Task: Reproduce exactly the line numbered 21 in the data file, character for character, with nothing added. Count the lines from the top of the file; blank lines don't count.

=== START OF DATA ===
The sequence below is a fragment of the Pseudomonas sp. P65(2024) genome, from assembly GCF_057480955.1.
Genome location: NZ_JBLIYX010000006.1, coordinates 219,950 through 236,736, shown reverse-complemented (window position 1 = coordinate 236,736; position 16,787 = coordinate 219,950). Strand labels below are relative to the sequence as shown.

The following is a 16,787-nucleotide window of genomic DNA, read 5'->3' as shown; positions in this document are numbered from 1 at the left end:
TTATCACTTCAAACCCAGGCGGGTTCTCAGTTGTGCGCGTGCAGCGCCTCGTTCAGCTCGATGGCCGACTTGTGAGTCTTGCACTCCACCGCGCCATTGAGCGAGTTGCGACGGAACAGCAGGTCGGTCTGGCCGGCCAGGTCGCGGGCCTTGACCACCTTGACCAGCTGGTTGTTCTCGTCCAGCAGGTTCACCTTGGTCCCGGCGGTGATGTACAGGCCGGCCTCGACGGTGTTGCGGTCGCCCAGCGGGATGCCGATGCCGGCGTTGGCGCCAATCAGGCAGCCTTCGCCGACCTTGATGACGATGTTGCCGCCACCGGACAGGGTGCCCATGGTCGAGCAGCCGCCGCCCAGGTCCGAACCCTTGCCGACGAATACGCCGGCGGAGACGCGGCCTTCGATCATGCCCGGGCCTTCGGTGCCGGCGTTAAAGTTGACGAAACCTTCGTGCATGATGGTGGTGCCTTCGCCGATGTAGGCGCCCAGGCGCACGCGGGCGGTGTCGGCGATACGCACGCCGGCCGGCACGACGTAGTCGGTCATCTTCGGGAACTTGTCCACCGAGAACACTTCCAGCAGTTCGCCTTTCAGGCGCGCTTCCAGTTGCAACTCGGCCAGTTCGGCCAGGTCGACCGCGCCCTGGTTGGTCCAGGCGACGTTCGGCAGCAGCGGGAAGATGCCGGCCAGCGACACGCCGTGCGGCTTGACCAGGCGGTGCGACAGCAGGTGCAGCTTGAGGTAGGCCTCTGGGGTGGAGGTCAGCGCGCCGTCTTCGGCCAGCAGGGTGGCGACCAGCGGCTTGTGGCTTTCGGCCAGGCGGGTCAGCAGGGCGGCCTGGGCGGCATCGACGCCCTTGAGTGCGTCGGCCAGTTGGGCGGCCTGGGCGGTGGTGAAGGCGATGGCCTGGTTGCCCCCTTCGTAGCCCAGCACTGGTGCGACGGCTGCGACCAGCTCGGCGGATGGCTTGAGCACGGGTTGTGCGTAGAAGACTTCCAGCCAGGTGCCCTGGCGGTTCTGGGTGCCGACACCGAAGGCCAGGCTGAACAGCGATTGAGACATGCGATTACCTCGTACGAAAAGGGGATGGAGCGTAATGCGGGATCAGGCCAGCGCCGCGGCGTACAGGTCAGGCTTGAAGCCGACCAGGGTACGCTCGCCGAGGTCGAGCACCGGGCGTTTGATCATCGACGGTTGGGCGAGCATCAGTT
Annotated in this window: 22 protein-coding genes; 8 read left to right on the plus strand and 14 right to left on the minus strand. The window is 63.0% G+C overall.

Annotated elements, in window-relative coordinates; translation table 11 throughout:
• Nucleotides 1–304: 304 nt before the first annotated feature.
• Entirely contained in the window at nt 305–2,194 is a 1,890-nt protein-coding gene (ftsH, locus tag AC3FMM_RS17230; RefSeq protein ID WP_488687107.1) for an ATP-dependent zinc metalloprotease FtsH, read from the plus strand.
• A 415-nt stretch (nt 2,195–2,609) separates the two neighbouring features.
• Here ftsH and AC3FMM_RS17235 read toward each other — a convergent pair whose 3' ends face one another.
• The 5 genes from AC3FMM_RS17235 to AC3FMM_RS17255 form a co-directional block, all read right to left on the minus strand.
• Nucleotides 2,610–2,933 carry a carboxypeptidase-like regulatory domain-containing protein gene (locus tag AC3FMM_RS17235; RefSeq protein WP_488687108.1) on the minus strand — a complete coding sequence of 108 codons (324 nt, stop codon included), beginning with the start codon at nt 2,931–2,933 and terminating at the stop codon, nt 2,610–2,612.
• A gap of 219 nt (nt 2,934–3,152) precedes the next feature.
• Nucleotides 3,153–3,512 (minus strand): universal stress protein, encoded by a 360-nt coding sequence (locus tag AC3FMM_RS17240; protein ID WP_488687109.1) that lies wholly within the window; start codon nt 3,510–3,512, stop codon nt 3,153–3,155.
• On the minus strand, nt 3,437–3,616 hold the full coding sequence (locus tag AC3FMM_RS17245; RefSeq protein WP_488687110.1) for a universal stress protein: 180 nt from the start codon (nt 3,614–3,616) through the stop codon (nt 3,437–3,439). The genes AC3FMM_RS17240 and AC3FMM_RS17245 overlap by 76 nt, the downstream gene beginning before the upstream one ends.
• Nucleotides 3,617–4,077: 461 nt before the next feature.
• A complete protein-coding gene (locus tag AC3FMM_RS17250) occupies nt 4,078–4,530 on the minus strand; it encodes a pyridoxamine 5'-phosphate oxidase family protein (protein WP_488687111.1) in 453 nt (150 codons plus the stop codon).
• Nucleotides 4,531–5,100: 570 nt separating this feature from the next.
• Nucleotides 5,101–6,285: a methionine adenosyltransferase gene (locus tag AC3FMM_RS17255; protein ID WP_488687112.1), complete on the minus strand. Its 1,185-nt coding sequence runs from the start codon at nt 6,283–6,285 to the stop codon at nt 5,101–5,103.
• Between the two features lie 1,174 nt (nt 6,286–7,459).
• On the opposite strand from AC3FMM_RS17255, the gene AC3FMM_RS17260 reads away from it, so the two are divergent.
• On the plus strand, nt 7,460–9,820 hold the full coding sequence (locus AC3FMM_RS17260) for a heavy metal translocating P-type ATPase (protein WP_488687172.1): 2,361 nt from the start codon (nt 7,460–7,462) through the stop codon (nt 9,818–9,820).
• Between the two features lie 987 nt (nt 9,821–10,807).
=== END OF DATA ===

• On the opposite strand from AC3FMM_RS17255, the gene AC3FMM_RS17260 reads away from it, so the two are divergent.